10 N.J. Catholic schools to close as officials cite drop in enrollment

Posted May 07, 2020

Ten Catholic schools - nine elementary and one high school around northern New Jersey - will close at the end of the academic year, the Archdiocese of Newark announced Thursday.

Academy of St. Therese of Lisieux in Cresskill, St. Anne School in Fair Lawn, Trinity Academy in Caldwell, Good Shepherd Academy in Irvington, Our Lady Help of Christians School in East Orange, St. James the Apostle School in Springfield, The Academy of Our Lady of Peace in New Providence, Holy Spirit School in Union, St. Genevieve School in Elizabeth and Cristo Rey Newark High School will shut down, according to a news release.

The ten schools will continue online learning through the end of the year, in line with Gov. Phil Murphy’s order aimed at curbing the coronavirus pandemic in the state, officials said

“We recognize that this is an incredibly sad time for our school communities, especially during this pandemic crisis,” Barbara Dolan, acting superintendent of schools for the Archdiocese of Newark, said. “Every effort will be made to find a Catholic school for those families interested in continuing to provide a Catholic education for their children in the next academic year.”

The Archdiocese said financial support to its Catholic elementary schools would total about $80 million over the next five years under current conditions. Officials cited “unsustainable levels of subsidy” brought on by sharp enrollment declines as factors that threaten the operations of schools.

“Factors considered by the Schools Strategy Committee in assessing the situation at these schools included declining enrollment numbers and increasing and unsustainable dependence on archdiocesan funding over time," the Archdiocese said in a statement. "Consideration also was given to geographic locations and proximity to nearby matched archdiocesan schools that will accommodate new students.”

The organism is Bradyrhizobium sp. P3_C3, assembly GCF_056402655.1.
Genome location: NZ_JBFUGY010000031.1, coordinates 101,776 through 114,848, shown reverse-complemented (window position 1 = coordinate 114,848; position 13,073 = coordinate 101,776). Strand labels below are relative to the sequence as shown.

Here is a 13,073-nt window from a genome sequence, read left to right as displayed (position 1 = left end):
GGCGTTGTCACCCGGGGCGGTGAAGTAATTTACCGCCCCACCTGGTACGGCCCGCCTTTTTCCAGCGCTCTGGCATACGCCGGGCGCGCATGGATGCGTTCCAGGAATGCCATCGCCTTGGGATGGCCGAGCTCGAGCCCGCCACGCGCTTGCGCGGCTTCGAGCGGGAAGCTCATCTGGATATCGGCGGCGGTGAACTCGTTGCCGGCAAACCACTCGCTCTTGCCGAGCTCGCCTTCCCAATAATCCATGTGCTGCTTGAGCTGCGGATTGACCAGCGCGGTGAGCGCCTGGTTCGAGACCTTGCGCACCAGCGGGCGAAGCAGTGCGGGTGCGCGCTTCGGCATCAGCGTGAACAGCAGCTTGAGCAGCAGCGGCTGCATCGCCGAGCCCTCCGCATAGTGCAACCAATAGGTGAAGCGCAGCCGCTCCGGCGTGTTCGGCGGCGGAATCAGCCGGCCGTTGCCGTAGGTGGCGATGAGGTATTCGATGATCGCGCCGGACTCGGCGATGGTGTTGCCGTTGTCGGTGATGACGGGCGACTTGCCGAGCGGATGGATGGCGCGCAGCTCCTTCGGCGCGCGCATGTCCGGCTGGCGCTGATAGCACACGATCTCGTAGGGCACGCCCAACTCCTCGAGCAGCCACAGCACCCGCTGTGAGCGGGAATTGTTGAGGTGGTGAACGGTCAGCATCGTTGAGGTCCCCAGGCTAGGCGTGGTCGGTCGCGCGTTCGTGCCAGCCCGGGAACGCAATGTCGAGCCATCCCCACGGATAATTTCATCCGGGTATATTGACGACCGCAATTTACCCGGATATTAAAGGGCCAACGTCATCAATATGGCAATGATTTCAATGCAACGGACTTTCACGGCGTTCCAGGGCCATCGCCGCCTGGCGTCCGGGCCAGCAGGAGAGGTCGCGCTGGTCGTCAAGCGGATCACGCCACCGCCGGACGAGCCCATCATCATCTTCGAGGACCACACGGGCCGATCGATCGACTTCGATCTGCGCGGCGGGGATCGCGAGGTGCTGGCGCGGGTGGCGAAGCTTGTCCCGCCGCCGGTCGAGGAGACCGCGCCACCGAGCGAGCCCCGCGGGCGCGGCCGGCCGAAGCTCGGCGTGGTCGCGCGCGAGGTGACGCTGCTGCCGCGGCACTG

Other dioceses have also announced school closures. Last month, officials announced five South Jersey Catholic schools would be shuttered, citing financial troubles worsened by the pandemic and sinking enrollment.

In Thursday’s announcement, officials noted the decision to close the latest 10 schools was not “directly linked” to impacts of the virus outbreak, but the pandemic only weakened the financial position of the institutions.

“Nationwide, changing demographics and increased competition from public and secular private schools have contributed to ongoing declines in Catholic school enrollment, decreasing the long-term viability of many school communities,” the Archdiocese of Newark said in a statement.

The state’s coronavirus-related restrictions on gatherings prevented school officials from informing parents and students in person, but the Archdiocese said families were notified this week. Officials said support efforts were underway and would continue over the coming weeks.

For teachers, principals and other staff, the Archdiocese said it was working with a career service to “support their search for new opportunities inside or outside of the Archdiocese.”

It was not immediately clear how many employees and students were impacted by the closures.

“I want to acknowledge the pain experienced by the students and their families, teachers, staff, administrators, pastors, and parishioners, and all who are affected by these difficult decisions,” Cardinal Joseph Tobin, archbishop of Newark, said. “We are committed to placing these students into nearby archdiocesan schools, all of which are fully prepared to welcome them, accommodate them, and provide them with a continuing, outstanding Catholic education.”

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